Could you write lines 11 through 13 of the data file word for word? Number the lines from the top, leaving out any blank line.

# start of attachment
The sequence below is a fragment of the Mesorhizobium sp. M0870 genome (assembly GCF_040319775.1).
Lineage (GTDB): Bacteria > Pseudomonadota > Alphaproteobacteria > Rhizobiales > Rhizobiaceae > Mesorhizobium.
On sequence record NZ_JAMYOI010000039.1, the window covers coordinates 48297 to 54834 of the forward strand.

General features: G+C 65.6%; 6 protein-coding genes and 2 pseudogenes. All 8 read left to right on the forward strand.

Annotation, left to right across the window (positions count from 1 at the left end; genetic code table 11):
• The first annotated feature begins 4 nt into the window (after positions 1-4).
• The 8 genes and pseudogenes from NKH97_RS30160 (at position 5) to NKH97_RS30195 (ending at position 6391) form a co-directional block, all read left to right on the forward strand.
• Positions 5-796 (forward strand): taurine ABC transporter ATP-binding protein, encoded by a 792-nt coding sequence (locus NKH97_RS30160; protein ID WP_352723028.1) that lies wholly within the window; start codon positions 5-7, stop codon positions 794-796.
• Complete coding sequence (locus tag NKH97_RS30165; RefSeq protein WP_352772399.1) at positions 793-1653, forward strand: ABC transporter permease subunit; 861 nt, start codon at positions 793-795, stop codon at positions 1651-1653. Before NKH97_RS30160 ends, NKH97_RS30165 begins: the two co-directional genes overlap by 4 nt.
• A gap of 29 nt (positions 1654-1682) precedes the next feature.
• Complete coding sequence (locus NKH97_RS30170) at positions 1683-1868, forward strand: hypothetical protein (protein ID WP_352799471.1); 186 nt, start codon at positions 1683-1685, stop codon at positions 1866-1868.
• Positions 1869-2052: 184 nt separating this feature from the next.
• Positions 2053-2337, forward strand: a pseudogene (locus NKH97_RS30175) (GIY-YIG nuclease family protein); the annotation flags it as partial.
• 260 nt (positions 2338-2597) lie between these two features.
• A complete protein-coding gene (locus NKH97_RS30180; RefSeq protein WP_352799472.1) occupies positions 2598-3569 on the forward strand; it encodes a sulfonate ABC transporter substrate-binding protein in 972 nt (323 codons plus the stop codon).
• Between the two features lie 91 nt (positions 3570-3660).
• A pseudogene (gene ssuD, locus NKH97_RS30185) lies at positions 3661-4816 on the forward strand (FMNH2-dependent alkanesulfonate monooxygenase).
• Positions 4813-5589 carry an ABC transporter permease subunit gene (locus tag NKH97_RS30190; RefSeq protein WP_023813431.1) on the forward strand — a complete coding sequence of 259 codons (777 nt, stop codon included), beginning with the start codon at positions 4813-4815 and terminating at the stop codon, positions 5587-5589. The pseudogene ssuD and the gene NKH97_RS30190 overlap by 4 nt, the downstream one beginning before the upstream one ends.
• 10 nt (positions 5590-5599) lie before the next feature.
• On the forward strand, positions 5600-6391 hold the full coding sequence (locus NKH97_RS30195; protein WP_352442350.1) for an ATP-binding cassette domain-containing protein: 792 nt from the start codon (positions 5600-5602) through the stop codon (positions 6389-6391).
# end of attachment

• Complete coding sequence (locus NKH97_RS30170) at positions 1683-1868, forward strand: hypothetical protein (protein ID WP_352799471.1); 186 nt, start codon at positions 1683-1685, stop codon at positions 1866-1868.
• Positions 1869-2052: 184 nt separating this feature from the next.
• Positions 2053-2337, forward strand: a pseudogene (locus NKH97_RS30175) (GIY-YIG nuclease family protein); the annotation flags it as partial.